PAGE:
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--- On Thu, 9/24/09, David Peterson <[log in to unmask]> wrote:

> >> http://www.voices.com/articles/languages-accents-and-dialects/international-phonetic-alphabet.html
> > 

> 
> Holy smoke!  This site is even better!
> 
> http://www.shef.ac.uk/ipa/symbols.php
> 
I didn't check out the Voices.com site to see how things were pronounced, but was familiar with the 2nd ref.; there's also a Norwegian site, and the UCLA site. There is some variation in the vowels in all three of those (at least w.r.t. what I was taught years ago...).  Main problem is with [a], which I learned as a central vowel, but is now called a front vowel.

W.r.t. Gary's problems, American /r/ and /l/ (and /N/), as we've discussed many a time, affect the quality of preceding vowels.

It might be helpful to think of each IPA vowel as occupying a 3X3 grid, with the "correct" sound occupying the middle square. The vowel can then be described as raised/lowered/fronted/backed within that grid (using diacritics). Thus a "raised I" may be very close to a "lowered i"-- that idea I think is relevant to the /r/ problem, where the vowel e.g. of "pier" is difficult to pin down as to whether it's [i] or [I].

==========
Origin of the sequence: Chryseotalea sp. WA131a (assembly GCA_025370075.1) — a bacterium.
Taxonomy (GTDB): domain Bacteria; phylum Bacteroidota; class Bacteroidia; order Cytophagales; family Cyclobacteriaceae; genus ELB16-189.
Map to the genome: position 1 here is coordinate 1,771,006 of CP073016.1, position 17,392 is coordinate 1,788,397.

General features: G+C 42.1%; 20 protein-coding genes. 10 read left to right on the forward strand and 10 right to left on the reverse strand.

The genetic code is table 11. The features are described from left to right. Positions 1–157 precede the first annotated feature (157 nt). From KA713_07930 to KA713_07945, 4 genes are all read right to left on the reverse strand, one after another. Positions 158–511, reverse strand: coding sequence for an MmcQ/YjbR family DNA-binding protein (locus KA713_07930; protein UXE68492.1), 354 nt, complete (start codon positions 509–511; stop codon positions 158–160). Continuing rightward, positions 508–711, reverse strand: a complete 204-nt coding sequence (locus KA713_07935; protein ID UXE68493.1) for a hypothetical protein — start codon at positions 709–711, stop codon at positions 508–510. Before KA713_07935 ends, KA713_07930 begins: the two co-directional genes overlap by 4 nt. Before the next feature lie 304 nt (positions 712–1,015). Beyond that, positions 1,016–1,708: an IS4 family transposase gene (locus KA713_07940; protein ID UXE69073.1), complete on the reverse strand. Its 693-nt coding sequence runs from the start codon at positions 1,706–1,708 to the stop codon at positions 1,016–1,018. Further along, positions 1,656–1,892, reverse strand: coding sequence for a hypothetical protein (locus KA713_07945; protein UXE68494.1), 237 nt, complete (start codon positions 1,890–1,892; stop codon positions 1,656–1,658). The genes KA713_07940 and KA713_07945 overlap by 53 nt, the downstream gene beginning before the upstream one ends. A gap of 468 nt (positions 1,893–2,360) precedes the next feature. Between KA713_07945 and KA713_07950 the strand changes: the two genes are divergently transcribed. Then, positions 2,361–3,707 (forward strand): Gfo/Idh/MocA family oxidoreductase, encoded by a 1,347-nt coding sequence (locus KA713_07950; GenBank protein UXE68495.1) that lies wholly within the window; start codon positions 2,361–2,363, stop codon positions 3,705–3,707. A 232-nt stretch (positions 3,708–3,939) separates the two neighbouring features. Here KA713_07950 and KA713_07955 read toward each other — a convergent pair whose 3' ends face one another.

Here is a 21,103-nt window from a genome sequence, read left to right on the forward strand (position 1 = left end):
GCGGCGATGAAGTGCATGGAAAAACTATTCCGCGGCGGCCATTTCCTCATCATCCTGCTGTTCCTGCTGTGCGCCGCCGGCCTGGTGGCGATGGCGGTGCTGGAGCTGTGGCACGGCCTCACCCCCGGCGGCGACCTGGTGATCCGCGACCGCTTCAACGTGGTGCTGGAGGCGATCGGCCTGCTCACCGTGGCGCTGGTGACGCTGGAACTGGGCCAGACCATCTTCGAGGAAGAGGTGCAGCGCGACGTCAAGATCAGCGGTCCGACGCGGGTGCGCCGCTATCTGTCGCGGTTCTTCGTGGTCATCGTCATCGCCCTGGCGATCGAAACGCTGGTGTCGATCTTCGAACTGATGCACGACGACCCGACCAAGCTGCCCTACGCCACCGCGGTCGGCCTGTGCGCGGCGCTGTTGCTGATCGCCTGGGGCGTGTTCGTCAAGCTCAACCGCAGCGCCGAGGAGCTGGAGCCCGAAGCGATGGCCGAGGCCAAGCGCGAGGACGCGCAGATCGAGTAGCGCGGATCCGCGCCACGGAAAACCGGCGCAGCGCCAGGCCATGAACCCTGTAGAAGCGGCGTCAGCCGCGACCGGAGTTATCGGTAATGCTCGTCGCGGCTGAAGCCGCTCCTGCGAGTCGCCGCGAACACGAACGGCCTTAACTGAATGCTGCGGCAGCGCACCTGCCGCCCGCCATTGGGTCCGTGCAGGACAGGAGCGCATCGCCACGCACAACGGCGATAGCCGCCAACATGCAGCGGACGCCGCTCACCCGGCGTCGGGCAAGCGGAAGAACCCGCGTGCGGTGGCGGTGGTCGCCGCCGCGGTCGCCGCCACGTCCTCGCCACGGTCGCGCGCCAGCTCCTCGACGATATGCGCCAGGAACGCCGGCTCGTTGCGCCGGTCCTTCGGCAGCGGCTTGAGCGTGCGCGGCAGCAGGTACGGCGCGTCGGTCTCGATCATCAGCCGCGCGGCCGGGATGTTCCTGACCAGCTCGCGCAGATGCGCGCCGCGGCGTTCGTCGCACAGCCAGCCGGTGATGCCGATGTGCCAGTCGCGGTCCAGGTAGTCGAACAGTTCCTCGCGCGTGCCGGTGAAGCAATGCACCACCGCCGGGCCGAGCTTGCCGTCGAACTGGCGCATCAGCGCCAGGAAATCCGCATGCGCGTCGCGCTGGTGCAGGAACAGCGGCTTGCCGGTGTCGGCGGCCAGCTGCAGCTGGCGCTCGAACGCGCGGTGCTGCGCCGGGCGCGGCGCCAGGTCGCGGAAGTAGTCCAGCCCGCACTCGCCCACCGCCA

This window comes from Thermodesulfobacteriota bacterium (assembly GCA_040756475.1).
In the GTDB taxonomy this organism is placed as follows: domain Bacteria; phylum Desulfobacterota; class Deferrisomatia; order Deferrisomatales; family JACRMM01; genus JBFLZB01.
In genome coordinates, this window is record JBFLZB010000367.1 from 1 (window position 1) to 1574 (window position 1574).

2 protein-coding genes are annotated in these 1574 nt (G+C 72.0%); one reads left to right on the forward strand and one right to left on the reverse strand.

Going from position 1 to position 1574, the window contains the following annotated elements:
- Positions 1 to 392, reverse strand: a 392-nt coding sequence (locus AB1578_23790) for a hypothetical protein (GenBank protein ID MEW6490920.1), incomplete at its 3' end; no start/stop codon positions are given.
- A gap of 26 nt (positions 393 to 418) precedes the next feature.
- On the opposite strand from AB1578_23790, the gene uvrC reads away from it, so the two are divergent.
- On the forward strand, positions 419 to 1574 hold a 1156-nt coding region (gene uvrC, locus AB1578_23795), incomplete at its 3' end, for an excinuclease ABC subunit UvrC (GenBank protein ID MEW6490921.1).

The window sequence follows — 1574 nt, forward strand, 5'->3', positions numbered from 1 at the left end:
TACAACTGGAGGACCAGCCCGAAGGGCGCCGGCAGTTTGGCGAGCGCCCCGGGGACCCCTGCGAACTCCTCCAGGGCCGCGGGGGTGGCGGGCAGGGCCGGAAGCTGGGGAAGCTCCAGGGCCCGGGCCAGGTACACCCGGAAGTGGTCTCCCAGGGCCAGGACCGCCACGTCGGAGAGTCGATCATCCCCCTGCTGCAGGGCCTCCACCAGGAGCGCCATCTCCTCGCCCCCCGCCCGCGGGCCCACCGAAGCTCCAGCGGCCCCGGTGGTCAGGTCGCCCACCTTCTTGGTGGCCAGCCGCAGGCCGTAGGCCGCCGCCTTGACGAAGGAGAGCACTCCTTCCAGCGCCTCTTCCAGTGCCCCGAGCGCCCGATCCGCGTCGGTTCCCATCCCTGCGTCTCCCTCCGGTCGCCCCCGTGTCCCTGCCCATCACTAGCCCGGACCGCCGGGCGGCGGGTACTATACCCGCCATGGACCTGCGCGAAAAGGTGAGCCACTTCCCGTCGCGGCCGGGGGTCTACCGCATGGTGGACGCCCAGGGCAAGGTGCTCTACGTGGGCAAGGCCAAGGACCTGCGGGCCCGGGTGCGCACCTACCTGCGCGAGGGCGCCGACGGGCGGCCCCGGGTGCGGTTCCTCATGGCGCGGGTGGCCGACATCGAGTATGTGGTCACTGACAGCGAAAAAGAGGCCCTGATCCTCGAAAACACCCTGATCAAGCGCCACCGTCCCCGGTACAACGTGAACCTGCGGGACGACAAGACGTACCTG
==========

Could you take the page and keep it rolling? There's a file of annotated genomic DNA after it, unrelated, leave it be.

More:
Many US speakers also have a lot of variation in the "calm, palm" series, the effect I guess of both the following [l] (pronounced or not) plus the [m] (labializing effect?). **YAEPT alert** I pronounce both of those with [A] (low back unrounded), but "paltry, pall" have [O] or [Q] (mid-low or low back rounded).

An OT but related question-- is there some magic (but simple!!) way to write IPA in Yahoo mail??? As mentioned before, I have to compose msgs. in OO or MSWord, then C&P to the email box. Tests have shown that that works...usually.